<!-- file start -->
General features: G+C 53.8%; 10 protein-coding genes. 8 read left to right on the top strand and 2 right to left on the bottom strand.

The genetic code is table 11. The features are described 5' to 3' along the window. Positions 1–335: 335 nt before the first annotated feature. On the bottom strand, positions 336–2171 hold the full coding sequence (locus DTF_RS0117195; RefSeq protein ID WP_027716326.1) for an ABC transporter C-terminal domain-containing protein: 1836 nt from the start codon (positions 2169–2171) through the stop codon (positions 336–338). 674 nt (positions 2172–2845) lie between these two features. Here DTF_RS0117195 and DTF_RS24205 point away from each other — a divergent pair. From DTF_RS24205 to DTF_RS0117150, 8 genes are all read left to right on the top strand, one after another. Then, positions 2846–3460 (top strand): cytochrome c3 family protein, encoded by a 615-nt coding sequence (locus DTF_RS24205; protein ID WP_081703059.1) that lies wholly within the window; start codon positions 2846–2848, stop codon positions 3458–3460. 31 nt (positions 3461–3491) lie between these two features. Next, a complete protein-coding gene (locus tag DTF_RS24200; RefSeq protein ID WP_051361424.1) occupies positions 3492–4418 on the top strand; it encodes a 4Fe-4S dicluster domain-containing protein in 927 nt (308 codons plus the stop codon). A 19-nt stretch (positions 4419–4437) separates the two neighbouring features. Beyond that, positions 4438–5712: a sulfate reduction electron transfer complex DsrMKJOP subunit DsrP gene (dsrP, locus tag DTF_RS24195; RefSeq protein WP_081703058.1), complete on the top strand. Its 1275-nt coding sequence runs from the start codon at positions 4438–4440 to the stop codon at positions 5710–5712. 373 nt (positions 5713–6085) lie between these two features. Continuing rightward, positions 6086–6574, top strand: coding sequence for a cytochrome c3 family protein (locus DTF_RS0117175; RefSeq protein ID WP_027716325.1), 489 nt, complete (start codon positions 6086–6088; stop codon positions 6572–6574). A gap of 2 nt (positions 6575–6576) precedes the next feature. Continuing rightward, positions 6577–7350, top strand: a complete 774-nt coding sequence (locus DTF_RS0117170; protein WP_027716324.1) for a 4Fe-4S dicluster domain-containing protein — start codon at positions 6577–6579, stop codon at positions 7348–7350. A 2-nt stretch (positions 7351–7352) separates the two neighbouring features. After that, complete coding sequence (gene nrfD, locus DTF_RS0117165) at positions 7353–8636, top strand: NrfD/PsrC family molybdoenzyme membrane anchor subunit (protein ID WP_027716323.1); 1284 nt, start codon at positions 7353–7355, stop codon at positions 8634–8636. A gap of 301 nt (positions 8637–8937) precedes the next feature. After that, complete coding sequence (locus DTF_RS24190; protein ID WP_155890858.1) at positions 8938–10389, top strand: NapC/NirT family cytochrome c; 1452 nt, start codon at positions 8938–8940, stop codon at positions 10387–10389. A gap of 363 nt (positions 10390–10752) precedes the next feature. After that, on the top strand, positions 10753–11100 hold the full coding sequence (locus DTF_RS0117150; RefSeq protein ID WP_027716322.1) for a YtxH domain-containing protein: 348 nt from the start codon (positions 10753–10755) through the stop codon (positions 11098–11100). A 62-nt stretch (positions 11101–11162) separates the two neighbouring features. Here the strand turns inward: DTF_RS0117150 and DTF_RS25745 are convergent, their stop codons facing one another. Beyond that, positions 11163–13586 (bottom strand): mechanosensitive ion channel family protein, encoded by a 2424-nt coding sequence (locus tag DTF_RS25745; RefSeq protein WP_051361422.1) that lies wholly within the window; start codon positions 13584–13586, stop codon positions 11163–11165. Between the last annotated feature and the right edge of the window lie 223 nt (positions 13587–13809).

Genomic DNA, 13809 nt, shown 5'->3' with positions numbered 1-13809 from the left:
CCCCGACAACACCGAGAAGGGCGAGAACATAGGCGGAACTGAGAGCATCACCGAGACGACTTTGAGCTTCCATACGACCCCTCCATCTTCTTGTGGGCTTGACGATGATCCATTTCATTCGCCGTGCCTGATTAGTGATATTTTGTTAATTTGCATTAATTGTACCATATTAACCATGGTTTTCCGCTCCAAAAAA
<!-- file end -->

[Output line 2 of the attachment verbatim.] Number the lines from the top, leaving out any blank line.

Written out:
The genetic code is table 11. The features are described 5' to 3' along the window. Positions 1–335: 335 nt before the first annotated feature. On the bottom strand, positions 336–2171 hold the full coding sequence (locus DTF_RS0117195; RefSeq protein ID WP_027716326.1) for an ABC transporter C-terminal domain-containing protein: 1836 nt from the start codon (positions 2169–2171) through the stop codon (positions 336–338). 674 nt (positions 2172–2845) lie between these two features. Here DTF_RS0117195 and DTF_RS24205 point away from each other — a divergent pair. From DTF_RS24205 to DTF_RS0117150, 8 genes are all read left to right on the top strand, one after another. Then, positions 2846–3460 (top strand): cytochrome c3 family protein, encoded by a 615-nt coding sequence (locus DTF_RS24205; protein ID WP_081703059.1) that lies wholly within the window; start codon positions 2846–2848, stop codon positions 3458–3460. 31 nt (positions 3461–3491) lie between these two features. Next, a complete protein-coding gene (locus tag DTF_RS24200; RefSeq protein ID WP_051361424.1) occupies positions 3492–4418 on the top strand; it encodes a 4Fe-4S dicluster domain-containing protein in 927 nt (308 codons plus the stop codon). A 19-nt stretch (positions 4419–4437) separates the two neighbouring features. Beyond that, positions 4438–5712: a sulfate reduction electron transfer complex DsrMKJOP subunit DsrP gene (dsrP, locus tag DTF_RS24195; RefSeq protein WP_081703058.1), complete on the top strand. Its 1275-nt coding sequence runs from the start codon at positions 4438–4440 to the stop codon at positions 5710–5712. 373 nt (positions 5713–6085) lie between these two features. Continuing rightward, positions 6086–6574, top strand: coding sequence for a cytochrome c3 family protein (locus DTF_RS0117175; RefSeq protein ID WP_027716325.1), 489 nt, complete (start codon positions 6086–6088; stop codon positions 6572–6574). A gap of 2 nt (positions 6575–6576) precedes the next feature. Continuing rightward, positions 6577–7350, top strand: a complete 774-nt coding sequence (locus DTF_RS0117170; protein WP_027716324.1) for a 4Fe-4S dicluster domain-containing protein — start codon at positions 6577–6579, stop codon at positions 7348–7350. A 2-nt stretch (positions 7351–7352) separates the two neighbouring features. After that, complete coding sequence (gene nrfD, locus DTF_RS0117165) at positions 7353–8636, top strand: NrfD/PsrC family molybdoenzyme membrane anchor subunit (protein ID WP_027716323.1); 1284 nt, start codon at positions 7353–7355, stop codon at positions 8634–8636. A gap of 301 nt (positions 8637–8937) precedes the next feature. After that, complete coding sequence (locus DTF_RS24190; protein ID WP_155890858.1) at positions 8938–10389, top strand: NapC/NirT family cytochrome c; 1452 nt, start codon at positions 8938–8940, stop codon at positions 10387–10389. A gap of 363 nt (positions 10390–10752) precedes the next feature. After that, on the top strand, positions 10753–11100 hold the full coding sequence (locus DTF_RS0117150; RefSeq protein ID WP_027716322.1) for a YtxH domain-containing protein: 348 nt from the start codon (positions 10753–10755) through the stop codon (positions 11098–11100). A 62-nt stretch (positions 11101–11162) separates the two neighbouring features. Here the strand turns inward: DTF_RS0117150 and DTF_RS25745 are convergent, their stop codons facing one another. Beyond that, positions 11163–13586 (bottom strand): mechanosensitive ion channel family protein, encoded by a 2424-nt coding sequence (locus tag DTF_RS25745; RefSeq protein WP_051361422.1) that lies wholly within the window; start codon positions 13584–13586, stop codon positions 11163–11165. Between the last annotated feature and the right edge of the window lie 223 nt (positions 13587–13809).